The Territorial legislature defined the boundaries and county seats for the West Slope in 1861. Geographic knowledge of the Colorado mountains was somewhat limited at that time. North Park (a name now synonymous with Jackson County) was an Indian hunting ground and little was known about it.
A boom started with the discovery of gold and silver at Teller City in 1879. North Park was considered to be part of Grand County, and now there was property to assess and tax. The Grand County road tax in North Park for 1881 applied only to males between the ages of 21 and 45. They had to either pay $3 in cash or do two day's work on the roads. John Mills, a Teller City resident who acted as an attorney for mine owners, served as a Grand County commissioner and was one of the commissioners killed in the July 4, 1883 gun battle at Grand Lake.
As ranches became established and more mineral deposits were discovered, the Larimer County commissioners began to speculate that the "Snowy Range" that defined the western boundary of Larimer County was the Park Range on the west side of North Park rather than the Medicine Bow Range. This opinion soon degenerated into a dispute between Grand and Larimer counties, ultimately ending up in court. In 1886 the Colorado Supreme Court ruled that North Park was part of Larimer County.
A trip to the county seat in Fort Collins was a considerable undertaking. If everything ran on schedule it was possible for travelers to leave Walden on the morning stage, catch a train from Laramie to Cheyenne, another train from Cheyenne to Greeley, still another from Greeley to Fort Collins, and arrive at the county seat before closing hours the following day. The fares amounted to a significant expense. It was probably more common for a North Parker to travel to Fort Collins in his wagon, take care of business, and come home with a wagonload of provisions. The trip by wagon took three to four days each way.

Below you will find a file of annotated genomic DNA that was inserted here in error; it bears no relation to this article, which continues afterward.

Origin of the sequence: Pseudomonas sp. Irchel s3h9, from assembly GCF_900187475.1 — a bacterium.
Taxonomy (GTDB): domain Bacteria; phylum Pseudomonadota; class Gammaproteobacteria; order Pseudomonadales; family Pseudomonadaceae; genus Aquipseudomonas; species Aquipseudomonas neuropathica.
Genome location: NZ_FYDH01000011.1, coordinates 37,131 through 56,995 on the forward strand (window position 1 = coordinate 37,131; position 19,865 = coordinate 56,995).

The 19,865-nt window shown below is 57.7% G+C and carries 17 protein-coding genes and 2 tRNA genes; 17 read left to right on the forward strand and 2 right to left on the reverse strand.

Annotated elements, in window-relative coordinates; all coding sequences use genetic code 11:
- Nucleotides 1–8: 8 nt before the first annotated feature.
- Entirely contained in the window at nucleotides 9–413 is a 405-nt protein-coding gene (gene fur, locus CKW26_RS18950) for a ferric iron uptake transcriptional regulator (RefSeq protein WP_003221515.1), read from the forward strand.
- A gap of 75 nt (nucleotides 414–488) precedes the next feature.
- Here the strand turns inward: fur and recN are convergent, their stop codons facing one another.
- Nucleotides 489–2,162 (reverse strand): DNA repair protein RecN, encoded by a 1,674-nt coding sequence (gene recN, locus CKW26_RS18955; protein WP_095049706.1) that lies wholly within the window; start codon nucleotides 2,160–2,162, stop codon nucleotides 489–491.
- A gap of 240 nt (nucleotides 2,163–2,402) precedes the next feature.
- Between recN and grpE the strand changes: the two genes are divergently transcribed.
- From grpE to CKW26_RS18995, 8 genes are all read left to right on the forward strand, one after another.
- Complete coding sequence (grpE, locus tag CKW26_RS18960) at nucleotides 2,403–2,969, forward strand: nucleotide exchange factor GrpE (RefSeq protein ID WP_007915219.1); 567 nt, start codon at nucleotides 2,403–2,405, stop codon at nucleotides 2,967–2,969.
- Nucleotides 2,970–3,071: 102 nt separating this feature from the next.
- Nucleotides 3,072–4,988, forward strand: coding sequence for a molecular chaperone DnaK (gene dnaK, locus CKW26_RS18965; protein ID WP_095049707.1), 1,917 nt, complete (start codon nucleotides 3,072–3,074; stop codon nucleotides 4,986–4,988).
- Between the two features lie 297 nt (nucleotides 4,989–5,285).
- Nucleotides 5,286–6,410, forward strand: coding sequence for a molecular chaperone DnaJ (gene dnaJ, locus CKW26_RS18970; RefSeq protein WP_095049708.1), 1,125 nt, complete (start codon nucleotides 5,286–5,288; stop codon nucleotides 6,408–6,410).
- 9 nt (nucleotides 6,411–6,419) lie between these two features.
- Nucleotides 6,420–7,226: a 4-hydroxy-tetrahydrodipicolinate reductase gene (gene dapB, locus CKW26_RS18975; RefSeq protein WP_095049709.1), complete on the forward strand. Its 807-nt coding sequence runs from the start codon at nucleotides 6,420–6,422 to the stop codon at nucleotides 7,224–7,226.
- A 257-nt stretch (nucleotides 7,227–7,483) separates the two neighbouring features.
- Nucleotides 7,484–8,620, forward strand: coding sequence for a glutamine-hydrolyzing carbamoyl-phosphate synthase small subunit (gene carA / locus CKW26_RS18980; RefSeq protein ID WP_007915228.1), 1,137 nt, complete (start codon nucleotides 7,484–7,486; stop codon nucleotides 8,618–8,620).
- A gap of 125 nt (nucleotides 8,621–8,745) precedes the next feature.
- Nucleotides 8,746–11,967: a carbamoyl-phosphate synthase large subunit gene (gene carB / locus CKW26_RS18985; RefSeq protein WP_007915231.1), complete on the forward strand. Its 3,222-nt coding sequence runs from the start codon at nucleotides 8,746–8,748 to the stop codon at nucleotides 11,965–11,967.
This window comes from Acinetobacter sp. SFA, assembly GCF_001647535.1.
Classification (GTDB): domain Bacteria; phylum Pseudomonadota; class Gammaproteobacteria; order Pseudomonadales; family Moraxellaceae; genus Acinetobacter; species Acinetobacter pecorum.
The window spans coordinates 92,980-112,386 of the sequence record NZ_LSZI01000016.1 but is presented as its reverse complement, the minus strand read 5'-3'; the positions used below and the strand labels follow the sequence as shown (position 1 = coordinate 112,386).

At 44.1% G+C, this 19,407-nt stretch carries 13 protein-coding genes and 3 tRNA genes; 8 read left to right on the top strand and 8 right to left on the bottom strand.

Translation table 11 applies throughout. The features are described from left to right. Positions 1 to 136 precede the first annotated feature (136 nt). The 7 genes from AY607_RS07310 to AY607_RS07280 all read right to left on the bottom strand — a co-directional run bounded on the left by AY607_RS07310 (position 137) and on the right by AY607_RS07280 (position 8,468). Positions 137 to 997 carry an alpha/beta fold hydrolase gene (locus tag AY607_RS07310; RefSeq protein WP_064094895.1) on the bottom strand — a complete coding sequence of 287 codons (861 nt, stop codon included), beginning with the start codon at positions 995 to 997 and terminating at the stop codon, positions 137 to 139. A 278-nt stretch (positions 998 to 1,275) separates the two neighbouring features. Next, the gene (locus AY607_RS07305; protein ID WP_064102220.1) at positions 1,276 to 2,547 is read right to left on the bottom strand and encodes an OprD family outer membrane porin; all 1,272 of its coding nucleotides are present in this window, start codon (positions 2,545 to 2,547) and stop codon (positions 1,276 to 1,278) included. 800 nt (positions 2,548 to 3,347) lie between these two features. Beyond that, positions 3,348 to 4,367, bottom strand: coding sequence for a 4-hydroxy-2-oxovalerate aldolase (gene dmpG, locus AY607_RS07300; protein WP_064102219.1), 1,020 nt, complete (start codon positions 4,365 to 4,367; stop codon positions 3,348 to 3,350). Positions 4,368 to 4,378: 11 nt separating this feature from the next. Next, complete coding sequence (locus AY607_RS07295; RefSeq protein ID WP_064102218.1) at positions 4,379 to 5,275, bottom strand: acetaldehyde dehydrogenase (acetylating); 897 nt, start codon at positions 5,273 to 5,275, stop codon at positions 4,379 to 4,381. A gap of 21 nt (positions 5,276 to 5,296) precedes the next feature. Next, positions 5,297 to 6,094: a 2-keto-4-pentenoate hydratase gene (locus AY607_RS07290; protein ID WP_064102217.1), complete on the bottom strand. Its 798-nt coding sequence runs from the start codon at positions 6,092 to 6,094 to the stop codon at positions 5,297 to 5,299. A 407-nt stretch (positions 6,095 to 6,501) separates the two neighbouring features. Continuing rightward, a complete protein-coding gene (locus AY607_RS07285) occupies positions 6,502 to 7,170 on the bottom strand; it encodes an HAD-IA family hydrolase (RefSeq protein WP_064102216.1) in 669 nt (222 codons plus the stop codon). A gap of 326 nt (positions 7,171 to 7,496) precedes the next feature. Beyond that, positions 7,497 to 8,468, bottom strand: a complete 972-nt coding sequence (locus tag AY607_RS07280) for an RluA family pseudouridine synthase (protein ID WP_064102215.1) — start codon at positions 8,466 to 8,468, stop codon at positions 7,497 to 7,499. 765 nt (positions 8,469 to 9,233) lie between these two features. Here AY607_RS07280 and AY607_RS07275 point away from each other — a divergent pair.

As the population of North Park grew, so did the desire to split from Larimer County. In 1908 the Loveland newspaper stated that Larimer County was too big and advocated a new county with Loveland as the county seat. The Walden newspaper agreed that the county was too big but felt the wrong division line had been picked, pointing out that "A Loveland man can get to the county seat in three hours anytime, but it takes a North Park man three days most of the time."
Ranchers resisted early efforts to set off the area west of the Medicine Bow Range into a county of its own as they carried the largest part of the tax burden and felt their taxes would increase if a new county was established. But by 1908 there was general agreement within the Park that it was time for court and administrative offices to be more conveniently located.
The total valuation assessed in 1908 of North Park property by Larimer County was $771,776, which generated $16,979 of revenue. The salaries of some of the paid officers of the new county was estimated as follows:
County School Superintendent $800
Water Commissioner, 2 districts $1000